BY CATHERINE LOGAN, MSPT
A Fall Prevention Program
The right exercise program can reduce older adults’ risk of falling and help prevent potentially catastrophic injuries.
Falls can be serious at any age, often causing ligamentous sprains or injury to bones and soft tissue. In addition, the inevitable decrease in overall physical activity during the recovery period can lead to other unfavorable consequences. The temporary inactivity may be a minor setback for young people, but for seniors it can result in losses in muscle mass, endurance and functional range of motion. Thus falls can be disastrous for the senior population, possibly leading to long-term immobility and loss of independence, as well as increasing overall mortality risk. Many factors associated with an increased risk of falls–including lack of strength and balance, improper footwear, hazards in the home and vision disturbances–are considered preventable (Lemcke et al. 2004). To help prevent falls, the American Academy of Orthopedic Surgeons (www.aaos.org) recommends that seniors participate in an exercise program designed to improve strength, balance, agility and coordination. (Some recent research [Porter 2006] suggests that improved muscular power may also reduce the risk of falling by enabling older adults to move their limbs more quickly when they begin to lose their balance. Future studies should provide more information on the benefits and risks of specific types of power training.)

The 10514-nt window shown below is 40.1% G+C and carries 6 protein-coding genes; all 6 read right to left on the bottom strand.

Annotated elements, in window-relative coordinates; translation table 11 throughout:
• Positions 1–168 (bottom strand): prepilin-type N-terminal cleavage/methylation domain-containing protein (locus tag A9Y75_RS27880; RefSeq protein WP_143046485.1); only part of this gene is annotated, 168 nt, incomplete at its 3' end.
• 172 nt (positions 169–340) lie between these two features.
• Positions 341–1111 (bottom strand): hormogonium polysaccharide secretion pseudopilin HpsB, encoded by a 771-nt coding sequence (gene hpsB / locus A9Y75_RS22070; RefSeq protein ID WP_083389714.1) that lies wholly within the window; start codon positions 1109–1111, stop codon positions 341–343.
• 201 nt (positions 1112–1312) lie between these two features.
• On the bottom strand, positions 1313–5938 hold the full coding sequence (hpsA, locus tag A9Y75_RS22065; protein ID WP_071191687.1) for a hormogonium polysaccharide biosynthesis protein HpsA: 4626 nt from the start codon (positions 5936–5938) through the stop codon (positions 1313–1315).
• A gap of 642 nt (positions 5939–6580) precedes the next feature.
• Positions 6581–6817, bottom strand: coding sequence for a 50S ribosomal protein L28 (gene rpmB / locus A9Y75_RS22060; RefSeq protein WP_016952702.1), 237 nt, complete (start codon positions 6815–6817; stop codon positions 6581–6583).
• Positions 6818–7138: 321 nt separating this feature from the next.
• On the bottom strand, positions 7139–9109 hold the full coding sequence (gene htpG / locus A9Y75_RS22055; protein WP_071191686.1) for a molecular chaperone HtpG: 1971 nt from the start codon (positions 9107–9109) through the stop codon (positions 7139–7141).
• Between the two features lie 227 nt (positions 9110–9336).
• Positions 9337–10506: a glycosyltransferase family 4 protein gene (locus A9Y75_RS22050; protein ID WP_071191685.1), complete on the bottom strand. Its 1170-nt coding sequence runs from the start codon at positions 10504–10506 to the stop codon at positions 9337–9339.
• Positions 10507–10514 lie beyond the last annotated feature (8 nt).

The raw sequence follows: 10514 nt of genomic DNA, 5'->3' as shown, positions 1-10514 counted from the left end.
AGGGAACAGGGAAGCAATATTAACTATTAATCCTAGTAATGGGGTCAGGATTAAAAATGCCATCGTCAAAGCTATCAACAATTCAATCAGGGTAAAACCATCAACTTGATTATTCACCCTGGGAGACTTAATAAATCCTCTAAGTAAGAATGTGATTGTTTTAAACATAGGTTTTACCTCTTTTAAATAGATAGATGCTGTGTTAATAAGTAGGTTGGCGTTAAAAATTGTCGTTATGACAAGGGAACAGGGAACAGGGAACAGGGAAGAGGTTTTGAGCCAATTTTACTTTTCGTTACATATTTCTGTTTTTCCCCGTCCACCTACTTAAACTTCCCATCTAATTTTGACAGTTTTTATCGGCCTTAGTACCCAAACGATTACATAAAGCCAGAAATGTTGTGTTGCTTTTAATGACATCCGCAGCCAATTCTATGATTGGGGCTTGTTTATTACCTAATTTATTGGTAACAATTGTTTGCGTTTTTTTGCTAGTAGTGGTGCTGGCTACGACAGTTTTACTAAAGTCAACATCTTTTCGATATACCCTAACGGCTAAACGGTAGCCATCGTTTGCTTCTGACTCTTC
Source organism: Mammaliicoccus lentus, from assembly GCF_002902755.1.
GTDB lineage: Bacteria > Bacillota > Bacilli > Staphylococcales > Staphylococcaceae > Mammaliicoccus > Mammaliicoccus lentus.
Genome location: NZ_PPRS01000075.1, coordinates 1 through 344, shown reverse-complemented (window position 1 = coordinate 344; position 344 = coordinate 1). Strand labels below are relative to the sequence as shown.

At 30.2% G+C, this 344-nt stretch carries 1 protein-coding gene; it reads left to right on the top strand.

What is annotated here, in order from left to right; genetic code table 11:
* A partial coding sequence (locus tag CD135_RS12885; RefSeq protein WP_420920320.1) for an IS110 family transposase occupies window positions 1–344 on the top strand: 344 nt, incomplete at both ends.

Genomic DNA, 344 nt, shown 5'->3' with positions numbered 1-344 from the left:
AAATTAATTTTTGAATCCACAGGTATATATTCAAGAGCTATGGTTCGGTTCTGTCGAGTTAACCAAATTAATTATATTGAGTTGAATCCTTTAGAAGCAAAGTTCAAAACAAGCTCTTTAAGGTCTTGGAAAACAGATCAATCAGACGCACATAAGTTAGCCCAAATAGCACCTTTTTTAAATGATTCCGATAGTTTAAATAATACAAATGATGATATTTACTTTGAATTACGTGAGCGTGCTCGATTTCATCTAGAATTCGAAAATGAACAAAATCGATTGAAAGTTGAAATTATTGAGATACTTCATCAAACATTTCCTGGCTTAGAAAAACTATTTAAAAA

A WELL-ROUNDED PROGRAM
healthy young person–to trip over a throw rug, a toy on the floor or a curb when he or she is not paying close attention to the surroundings. The amount of damage caused by a fall can depend on one’s muscle mass, as well as the energy and angle of the impact. Muscle mass can act as a protective mechanism, or cushion, taking some of the impact during a fall. Since a decline in muscle mass often accompanies aging, older adults typically have less muscle tissue surrounding their joints. This is one reason that strength training exercise is so important for this population. A good sense of balance can help prevent a fall or reduce the severity of one that does occur–by enabling the person to diminish the speed of the fall, for example. Coordination and agility exercises serve to help clients adjust more readily to changing surface areas, slippery surfaces or unexpected obstacles in their path. Below is a suggested exercise program that incorporates strength, balance, agility and coordination. These exercises should be performed in addition to a client’s regular stretching and cardiovascular exercise routine.
3. bridge on stability ball (3 sets of 10